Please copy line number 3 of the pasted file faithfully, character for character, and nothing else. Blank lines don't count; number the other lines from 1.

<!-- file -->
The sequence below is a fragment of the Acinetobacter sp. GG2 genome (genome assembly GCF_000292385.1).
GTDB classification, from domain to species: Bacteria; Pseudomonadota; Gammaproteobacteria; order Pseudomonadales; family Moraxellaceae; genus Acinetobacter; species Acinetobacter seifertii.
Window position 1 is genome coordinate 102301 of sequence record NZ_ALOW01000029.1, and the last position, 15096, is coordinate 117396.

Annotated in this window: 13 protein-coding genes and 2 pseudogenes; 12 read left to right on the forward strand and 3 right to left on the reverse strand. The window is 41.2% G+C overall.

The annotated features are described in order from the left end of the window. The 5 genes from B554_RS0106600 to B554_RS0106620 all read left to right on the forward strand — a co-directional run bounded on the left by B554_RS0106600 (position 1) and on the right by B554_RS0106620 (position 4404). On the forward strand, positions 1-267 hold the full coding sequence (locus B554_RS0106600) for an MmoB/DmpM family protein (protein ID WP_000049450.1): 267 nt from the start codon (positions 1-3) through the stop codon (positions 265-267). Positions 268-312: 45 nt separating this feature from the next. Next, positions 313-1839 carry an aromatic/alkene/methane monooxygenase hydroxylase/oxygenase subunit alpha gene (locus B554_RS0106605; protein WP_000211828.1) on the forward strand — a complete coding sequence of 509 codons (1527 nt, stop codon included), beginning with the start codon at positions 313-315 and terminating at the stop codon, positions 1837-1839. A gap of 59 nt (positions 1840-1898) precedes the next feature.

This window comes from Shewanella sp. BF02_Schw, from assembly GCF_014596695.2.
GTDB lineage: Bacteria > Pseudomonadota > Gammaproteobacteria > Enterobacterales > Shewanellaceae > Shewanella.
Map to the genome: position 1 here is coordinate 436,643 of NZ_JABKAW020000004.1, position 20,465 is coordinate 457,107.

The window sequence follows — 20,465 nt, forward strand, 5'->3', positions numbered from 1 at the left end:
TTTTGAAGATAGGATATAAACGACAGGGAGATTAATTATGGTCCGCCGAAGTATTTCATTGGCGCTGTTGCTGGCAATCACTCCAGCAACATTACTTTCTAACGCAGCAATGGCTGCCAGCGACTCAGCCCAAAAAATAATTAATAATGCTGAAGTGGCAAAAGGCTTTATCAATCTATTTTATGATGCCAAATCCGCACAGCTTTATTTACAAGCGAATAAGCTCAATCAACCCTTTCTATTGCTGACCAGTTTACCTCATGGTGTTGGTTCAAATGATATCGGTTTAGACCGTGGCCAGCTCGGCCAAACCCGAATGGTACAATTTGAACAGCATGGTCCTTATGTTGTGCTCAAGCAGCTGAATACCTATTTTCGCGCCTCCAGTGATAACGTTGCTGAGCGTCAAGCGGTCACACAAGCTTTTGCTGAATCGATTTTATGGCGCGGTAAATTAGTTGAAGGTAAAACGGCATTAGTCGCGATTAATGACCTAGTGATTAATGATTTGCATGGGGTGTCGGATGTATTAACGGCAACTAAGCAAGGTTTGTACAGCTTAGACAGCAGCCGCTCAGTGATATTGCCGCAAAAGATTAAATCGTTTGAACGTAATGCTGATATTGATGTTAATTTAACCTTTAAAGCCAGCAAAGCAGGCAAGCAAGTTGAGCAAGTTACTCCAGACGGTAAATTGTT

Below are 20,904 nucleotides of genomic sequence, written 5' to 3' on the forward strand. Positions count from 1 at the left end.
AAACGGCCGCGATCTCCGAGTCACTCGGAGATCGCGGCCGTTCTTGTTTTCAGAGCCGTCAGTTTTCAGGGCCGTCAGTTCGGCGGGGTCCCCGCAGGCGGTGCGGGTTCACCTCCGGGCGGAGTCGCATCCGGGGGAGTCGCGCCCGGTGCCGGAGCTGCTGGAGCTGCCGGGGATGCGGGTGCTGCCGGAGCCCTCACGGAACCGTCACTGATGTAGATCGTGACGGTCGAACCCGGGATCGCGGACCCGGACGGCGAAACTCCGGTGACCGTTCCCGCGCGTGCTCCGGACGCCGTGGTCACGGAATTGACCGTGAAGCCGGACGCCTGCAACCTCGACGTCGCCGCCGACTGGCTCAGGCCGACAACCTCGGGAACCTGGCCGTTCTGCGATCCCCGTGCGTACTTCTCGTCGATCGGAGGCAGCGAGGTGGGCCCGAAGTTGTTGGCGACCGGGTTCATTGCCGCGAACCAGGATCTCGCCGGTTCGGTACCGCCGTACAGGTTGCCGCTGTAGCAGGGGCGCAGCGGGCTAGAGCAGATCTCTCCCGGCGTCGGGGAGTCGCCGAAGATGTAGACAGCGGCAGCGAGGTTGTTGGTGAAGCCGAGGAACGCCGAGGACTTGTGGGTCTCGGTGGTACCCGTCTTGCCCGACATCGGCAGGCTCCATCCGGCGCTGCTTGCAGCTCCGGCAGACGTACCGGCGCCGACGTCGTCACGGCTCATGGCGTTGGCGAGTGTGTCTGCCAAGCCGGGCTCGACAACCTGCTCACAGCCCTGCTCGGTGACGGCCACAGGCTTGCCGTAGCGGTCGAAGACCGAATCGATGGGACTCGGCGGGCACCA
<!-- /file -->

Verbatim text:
Window position 1 is genome coordinate 102301 of sequence record NZ_ALOW01000029.1, and the last position, 15096, is coordinate 117396.